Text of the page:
By Amanda Kohen and Abigail Preiszig

In Roman mythology, Romulus and Remus were twin brothers who were ordered to be drowned in the Tiber River for fear they were a threat to the throne. Their father was assumed to be a god.

However, the twins survived as the river carried them to safety, landing at what would be Rome. They would become the Italian capital’s founders, according to mythology.

George Suich

American painter Norman Bluhm connected the twins’ narrative to his imagery – a literal reference to the most direct representation of symmetry found in nature – says Colleen George Suich, curator of collections at The Butler Institute of American Art in Youngstown. The painting, “Romulus and Remus,” is in its permanent collection.


George Suich and Louis A. Zona, executive director/chief curator at the Butler, tell Canvas about the artist, his concept for the painting and how it remains relevant today. Their responses were edited for brevity and clarity.

“Romulus and Remus”
Artist: Norman Bluhm (1921-1999)
Year: 1979
Details: Oil on canvas, 102 x 114 inches. Permanent collection of The Butler Institute of American Art. Gift of the family of Norman Bluhm. Find it: In the Bacon Gallery on the second-level balcony in Beecher Court at the Butler Institute of American Art, 524 Wick Ave., Youngstown.

CANVAS: What makes “Romulus and Remus” noteworthy?

GEORGE SUICH: Norman Bluhm was an abstract expressionist and action painter who unconventionally ignored the shifting market trends of the art world to focus on how he could push the boundaries of paint. Ever evolving, Bluhm’s style manifested among his contemporaries but also drew much inspiration from art history. “Romulus and Remus” is not only a culmination of this evolution, but also a spearhead toward Bluhm’s next stylistic phase. Bluhm’s use of symmetry defined this era of his paintings, which often included what he termed as “closed and open forms.” These complex yet organized gestural shapes are reminiscent of his most dominant motif, the female form. The ambiguous forms can be seen here, fluidly weaving between electric colors.

What response does this painting evoke?

GEORGE SUICH: For me, this piece is highly emotional. The curvilinear, swirling masses are suspended in this compositional storm. They appear to be captive forms, pulling from and pressing against the boundaries of the canvas despite the vastness Bluhm creates with his use of color and the physical scale of this painting (8½ x 9½ feet). These forms invite you into this space with the unexpected use of color, creating structure and direction amid a staccato rhythm repeated by these dancing swells.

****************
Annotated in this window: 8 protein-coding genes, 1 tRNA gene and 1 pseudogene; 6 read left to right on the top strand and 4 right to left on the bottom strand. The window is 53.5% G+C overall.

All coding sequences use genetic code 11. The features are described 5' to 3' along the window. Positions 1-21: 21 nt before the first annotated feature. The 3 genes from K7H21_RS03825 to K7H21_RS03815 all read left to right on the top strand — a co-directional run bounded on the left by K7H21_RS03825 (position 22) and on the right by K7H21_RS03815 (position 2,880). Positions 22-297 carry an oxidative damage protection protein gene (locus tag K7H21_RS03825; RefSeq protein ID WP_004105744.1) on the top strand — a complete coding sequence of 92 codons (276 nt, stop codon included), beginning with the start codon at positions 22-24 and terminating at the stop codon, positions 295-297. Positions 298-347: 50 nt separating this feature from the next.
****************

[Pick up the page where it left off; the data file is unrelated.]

What was happening in the art world at the time that might have influenced it?

GEORGE SUICH: Bluhm rejected the constructs of artistic “trends,” which was reflected by the politics of the art market as artists began producing works that would sell to collectors and increase their exposure. Bluhm instead continued to maintain his self-interests and inspiration from the classical and European painting traditions, which was highly evident in his later works.

Decades later, what makes this painting relevant now?

ZONA: It is relevant today since so much of the art being produced today deals with strong originality and a totally free approach. The work can be considered to be timeless. I love the reference to Matisse’s “Dance” indicated in the work.

What else can you tell us about Bluhm?

GEORGE SUICH: Although Bluhm never saw the same success as many of his contemporaries, he cemented his influence over his 40-plus year career by continuously challenging his technique and evolving his unique style. Bluhm was born in Chicago and studied architecture under Mies van der Rohe before joining the Air Force during World War II. He was transcontinental, living most of his life between Paris and New York, and was equally immersed in their respective art scenes. His early work focused largely on the figure before gradually transitioning into full abstraction.
ZONA: Norm was blue collar in every aspect of his life. Rough and tough, the painting reveals through the dripping of paint and the swings at the canvas that his approach was anything but dainty.

What else should we know about this piece?

ZONA: This was one of his final pieces which was to be included in an exhibition being planned of his work. He passed away during the planning of his exhibit. His wife donated the painting to the Butler, telling us that Norman would have wanted “Romulus and Remus” to have a good home. That it has.